Chanon’s focus over the past five years has been on casting aside the folklore imagery often used with dance on Reunion and digging deeper to discover the traditional dance mediums expressed by everyday people throughout the island’s history. Just as each of the predominantly creole islands of the Indian Ocean (Seychelles, Mauritius, Rodrigues, etc.) has its own dance styles, Chanon has identified those which are considered unique to Reunion.
There are variations on Sega dancing, a popular dance on Seychelles, which are known locally as Sega Pique. Additionally, popular dance forms on Reunion include Maloya, Cabaret, Tribal, Valse, and Cadri. For each of these dance forms, Chanon has noticed a different approach ranging from slow, intimate dances experienced deeply between a couple, to faster dances that are extremely expressive and even erotic in nature.
For example, Chanon identifies the Les Cadris dance as one that was traditionally suited to a more reserved middle class. Developed during a period of history where European settlers on Reunion needed a reminder of the Old World, Les Cadris was predominantly a dance for Reunion’s white populace with more reserved movements.
Similarly, there was Maloya dancing which almost put participants into a trance-like state of being. The movements were slow and repetitive, putting dancers into a rhythmic state of repetition that seemed to have them in a trance.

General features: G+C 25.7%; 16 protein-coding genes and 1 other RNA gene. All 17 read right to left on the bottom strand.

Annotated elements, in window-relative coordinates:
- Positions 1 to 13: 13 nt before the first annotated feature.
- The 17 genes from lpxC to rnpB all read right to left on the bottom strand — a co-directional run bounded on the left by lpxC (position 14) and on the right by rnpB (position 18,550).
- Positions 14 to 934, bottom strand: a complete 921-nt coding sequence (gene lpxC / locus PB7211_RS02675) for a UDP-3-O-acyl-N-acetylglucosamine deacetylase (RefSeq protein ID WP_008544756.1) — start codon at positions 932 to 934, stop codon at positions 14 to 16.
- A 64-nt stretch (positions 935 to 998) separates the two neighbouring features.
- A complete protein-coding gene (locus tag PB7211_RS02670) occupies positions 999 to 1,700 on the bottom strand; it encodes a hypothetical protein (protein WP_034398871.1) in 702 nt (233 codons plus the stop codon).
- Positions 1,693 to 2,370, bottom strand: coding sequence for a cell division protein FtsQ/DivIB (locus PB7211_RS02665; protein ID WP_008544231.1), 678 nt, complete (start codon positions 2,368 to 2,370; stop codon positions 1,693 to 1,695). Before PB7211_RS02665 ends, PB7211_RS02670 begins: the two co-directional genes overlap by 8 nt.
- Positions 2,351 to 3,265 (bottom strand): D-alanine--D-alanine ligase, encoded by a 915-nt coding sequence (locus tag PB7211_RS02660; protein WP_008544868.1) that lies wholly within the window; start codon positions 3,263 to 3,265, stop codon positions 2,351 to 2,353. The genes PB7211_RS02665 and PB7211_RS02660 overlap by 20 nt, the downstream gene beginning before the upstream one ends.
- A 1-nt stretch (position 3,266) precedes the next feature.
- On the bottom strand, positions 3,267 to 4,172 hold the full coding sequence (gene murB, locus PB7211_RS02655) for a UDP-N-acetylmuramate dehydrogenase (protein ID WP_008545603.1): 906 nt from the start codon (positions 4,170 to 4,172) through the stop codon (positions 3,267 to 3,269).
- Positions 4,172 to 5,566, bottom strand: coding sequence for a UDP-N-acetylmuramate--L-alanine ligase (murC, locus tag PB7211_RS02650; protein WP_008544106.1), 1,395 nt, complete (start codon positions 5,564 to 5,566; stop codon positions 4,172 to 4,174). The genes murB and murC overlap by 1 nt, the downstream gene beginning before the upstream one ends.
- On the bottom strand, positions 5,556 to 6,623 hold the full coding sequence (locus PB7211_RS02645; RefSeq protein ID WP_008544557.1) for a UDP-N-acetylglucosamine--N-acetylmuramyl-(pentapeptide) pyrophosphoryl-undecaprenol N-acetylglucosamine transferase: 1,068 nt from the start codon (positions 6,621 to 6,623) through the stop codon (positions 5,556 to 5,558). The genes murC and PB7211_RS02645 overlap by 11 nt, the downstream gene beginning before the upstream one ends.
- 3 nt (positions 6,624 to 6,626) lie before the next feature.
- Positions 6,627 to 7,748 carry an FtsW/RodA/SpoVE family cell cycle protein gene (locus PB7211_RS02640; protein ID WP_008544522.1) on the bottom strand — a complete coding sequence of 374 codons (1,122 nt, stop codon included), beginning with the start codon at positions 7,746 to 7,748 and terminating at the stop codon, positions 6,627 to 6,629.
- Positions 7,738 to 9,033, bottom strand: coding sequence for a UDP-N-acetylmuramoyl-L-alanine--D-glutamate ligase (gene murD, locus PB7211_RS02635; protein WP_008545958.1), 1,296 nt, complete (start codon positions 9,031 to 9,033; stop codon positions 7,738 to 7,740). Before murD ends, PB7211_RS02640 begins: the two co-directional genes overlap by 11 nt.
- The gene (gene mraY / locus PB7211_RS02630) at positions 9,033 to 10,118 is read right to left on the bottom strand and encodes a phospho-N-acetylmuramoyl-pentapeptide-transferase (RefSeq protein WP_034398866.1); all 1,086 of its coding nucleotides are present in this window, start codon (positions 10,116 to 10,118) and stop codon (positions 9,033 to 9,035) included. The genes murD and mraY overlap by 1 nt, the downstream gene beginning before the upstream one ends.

On the other hand, there were more expressive dance forms such as Sega Pique and Valse which have roots in the islands mixture of cultures that grew from its slaveholding past. These dances were more tribal in nature and often very expressive.
One factor regarding dance on Reunion that has particularly irritated Chanon has been the focus on costumes as a part of dance on the island. Beginning in the 1960s, Chanon believes a false image of the traditional dress associated with dance on the island has been misrepresented by the growing tourism industry.
In an effort to promote a sense of tropical pleasure surrounding the island, an inflated version of the traditional costumes was presented along with the island’s cultural dances. As Chanon has pointed out, traditional costumes for cultural dances were often everyday clothing that could differ by the class and group of society enjoying a particular form of dance.
By this, Chanon means that those segments of Reunion society with deeper European roots might wear their “Sunday Best” to dances feature traditional music in the cities. By contrast, those segments of society with ties to former slaves or other African cultures would wear simpler clothes and often attending gatherings in villages.
Regardless of the segment of society, Chanon believes it is important to highlight the fact that what people wear and how they perform any given dance will depend upon their heritage and where they are attending dance gatherings.
Eye on the Future
Chanon’s work is just beginning to gain traction and attention for dance on Reunion. Although not a reality yet, he has visions of a future where dance schools on Reunion can offer courses aimed at keeping traditional, accurate representations of dance on Reunion alive. In this extremely technological 21st century, he views the potential for online instructional videos as an outlet for properly exporting dance on Reunion around the globe along with the culture’s music.